Elizabeth Acevedo Becomes the First Writer of Colour to Win the Carnegie Medal

By June 22, 2019 Literary Awards, News

Elizabeth Acevedo, a Dominican-American slam poet has become the first writer of colour to be awarded the UK’s most prestigious children’s book award, the Carnegie medal, which has previously been won by the likes of C.S. Lewis, Neil Gaiman, and Arthur Ransome. She won the coveted award for her debut novel The Poet X.

The verse novel follows a shy young Dominican girl named Xiomara who joins her school’s slam poetry club in Harlem. One of the judges on the panel described it as “a searing, unflinching exploration of culture, family and faith within a truly innovative verse structure.” The character of Xiomara was also highly praised as a protagonist who “comes to life on every page and shows the reader how girls and women can learn to inhabit, and love, their own skin.”

As The Guardian reports, Acevedo dedicated the book to “all the little sisters yearning to see themselves” and was inspired to write it when, as an eighth-grade teacher in Maryland, one of her students named Katherine wouldn’t read any of the books required for the lessons, saying “None of these books are about us.”

Acevedo set out to write a “a story that sounds like and depicts the same kind of neighbourhood” that she and her students live in. “When your body takes up more room than your voice / you are always the target of well-aimed rumors, / which is why I let my knuckles talk for me,” reads an excerpt, “I’ve forced my skin just as thick as I am.”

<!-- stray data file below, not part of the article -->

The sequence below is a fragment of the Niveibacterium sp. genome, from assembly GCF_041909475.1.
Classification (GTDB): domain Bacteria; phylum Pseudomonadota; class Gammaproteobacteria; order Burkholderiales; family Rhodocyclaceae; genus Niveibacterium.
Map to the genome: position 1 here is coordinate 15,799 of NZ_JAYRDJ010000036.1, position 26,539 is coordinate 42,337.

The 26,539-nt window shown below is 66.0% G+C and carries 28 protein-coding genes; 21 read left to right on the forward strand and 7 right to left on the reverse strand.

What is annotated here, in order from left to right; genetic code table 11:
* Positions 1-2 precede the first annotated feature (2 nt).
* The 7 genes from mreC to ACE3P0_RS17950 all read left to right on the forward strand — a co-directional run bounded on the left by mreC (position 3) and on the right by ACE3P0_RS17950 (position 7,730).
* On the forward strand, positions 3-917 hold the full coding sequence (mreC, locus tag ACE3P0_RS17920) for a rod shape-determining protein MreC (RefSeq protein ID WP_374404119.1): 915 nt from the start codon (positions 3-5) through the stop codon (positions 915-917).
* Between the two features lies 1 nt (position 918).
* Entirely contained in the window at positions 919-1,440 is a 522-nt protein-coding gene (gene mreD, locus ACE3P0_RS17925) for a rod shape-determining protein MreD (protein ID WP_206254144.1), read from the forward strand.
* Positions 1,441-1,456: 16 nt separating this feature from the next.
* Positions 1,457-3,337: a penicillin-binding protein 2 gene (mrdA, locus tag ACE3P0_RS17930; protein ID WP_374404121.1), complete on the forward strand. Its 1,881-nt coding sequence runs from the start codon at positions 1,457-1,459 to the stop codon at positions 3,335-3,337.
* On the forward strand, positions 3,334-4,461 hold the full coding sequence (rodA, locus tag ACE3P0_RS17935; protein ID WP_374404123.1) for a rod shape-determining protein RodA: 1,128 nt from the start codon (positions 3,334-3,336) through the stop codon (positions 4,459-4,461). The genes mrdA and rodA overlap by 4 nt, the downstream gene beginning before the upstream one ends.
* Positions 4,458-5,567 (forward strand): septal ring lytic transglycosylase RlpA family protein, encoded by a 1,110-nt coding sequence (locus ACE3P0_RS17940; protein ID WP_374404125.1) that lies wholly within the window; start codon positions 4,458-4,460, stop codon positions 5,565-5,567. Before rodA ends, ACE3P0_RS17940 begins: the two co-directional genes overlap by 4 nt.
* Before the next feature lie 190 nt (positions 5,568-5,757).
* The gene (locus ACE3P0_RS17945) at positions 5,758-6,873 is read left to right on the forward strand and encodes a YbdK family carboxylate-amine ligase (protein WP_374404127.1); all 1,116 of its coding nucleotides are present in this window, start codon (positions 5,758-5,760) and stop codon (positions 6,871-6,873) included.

Describing her main character, Acevedo said: “This was a girl who physically seemed to be taking up so much space but felt she had to be withdrawn, she was afraid to push the boundaries. Her body takes up so much attention it would be easy to forget all the things she’s thinking, things she won’t say. I wanted to be really close to those feelings and show the everyday magic and beauty that quiet folks can hold.”

Though Acevedo no longer teaches, she returns every year to the school and many of her former students, including Katherine, have read her novel. In her acceptance speech, she said: “I felt like this student had given me a challenge, or at least permission to to write a story about young people who take up space, who do not make themselves small, who learn the power of their own words.”

The Carnegie medal award was first founded in 1936 and came under fire two years ago when it was found that the longlist for the 2017 award consisted only of white writers. The prize launched an independent review of its historical lack of racial diversity.

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